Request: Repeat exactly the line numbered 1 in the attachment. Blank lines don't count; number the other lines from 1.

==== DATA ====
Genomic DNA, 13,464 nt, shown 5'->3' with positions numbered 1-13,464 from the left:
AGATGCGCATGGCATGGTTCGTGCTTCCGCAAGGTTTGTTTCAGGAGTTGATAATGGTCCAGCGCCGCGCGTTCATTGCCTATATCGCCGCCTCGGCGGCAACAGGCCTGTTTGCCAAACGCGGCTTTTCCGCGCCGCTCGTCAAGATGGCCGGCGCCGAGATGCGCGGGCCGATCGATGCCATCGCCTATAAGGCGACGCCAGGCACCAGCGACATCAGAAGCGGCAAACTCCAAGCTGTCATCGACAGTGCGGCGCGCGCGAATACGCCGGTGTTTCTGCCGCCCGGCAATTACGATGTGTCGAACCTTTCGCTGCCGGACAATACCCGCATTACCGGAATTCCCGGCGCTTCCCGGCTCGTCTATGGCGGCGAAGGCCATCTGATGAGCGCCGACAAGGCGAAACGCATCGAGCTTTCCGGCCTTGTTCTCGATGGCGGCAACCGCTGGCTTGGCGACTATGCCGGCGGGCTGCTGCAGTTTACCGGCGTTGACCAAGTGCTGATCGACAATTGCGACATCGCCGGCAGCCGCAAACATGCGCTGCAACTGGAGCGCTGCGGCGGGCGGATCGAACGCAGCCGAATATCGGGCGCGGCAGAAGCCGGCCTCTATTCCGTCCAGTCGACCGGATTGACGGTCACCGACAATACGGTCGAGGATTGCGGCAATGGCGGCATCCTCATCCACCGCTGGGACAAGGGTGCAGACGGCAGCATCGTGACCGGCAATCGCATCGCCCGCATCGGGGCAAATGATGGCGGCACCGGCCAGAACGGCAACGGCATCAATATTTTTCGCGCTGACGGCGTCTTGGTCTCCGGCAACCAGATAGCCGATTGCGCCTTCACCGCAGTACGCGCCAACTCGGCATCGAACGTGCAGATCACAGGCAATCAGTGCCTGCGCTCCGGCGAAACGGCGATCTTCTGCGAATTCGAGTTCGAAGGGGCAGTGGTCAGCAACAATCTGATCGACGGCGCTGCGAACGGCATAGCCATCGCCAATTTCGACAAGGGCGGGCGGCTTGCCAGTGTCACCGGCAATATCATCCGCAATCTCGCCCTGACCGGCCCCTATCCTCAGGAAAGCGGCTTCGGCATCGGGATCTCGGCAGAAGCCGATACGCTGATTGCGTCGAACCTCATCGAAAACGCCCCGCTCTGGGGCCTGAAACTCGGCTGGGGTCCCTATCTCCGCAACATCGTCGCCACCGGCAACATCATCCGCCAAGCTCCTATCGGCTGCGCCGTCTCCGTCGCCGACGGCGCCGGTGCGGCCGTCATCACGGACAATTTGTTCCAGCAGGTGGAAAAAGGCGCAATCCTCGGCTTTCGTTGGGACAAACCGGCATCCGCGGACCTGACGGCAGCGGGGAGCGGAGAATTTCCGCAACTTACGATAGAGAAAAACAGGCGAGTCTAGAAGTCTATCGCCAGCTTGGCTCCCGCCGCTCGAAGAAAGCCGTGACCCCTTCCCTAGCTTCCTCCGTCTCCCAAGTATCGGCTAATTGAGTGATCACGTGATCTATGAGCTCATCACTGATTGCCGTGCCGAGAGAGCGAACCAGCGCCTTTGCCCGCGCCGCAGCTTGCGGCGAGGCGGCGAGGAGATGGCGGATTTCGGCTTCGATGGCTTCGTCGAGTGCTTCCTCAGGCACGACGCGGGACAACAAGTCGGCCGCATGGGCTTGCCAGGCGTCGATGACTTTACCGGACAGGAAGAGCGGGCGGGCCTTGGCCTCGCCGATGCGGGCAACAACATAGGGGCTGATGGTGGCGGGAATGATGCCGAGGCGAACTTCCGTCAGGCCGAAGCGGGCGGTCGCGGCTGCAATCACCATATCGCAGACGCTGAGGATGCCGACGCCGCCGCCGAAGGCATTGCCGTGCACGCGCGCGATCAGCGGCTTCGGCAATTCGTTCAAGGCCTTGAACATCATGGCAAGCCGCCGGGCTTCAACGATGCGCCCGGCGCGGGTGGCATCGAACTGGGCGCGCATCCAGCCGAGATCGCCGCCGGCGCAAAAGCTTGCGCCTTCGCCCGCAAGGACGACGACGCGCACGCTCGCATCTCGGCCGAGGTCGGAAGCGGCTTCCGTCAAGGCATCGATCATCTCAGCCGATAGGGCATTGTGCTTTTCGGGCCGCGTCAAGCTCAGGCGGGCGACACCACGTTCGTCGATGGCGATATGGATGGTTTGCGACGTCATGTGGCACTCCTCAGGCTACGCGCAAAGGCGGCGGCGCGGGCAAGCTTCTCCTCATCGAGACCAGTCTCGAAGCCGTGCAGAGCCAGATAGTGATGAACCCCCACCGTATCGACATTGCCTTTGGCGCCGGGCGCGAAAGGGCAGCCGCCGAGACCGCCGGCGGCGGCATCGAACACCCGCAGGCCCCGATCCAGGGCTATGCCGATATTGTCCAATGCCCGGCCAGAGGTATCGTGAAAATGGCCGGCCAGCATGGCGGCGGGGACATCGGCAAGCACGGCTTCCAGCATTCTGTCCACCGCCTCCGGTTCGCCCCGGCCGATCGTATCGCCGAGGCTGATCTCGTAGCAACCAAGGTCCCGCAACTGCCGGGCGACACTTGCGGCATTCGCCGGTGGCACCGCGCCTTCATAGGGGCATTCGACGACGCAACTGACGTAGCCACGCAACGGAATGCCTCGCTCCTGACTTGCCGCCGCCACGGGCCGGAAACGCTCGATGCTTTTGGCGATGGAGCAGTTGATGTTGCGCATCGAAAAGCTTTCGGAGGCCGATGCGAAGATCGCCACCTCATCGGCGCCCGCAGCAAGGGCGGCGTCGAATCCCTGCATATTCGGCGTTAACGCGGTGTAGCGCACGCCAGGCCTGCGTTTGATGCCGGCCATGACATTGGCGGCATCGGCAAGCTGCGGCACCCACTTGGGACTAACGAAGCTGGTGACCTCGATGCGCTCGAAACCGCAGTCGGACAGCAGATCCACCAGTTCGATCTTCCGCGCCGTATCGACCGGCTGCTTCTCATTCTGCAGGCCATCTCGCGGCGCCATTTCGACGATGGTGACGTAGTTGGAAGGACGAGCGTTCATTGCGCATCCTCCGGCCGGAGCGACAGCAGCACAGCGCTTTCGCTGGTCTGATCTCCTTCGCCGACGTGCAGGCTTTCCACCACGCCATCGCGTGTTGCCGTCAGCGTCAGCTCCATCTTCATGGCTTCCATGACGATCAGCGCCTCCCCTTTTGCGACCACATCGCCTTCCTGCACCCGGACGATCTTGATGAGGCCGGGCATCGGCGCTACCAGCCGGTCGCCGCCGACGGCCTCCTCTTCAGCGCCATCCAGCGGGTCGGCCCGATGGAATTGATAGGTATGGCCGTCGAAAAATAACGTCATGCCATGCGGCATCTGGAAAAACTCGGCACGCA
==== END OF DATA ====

Genomic DNA, 13,464 nt, shown 5'->3' with positions numbered 1-13,464 from the left: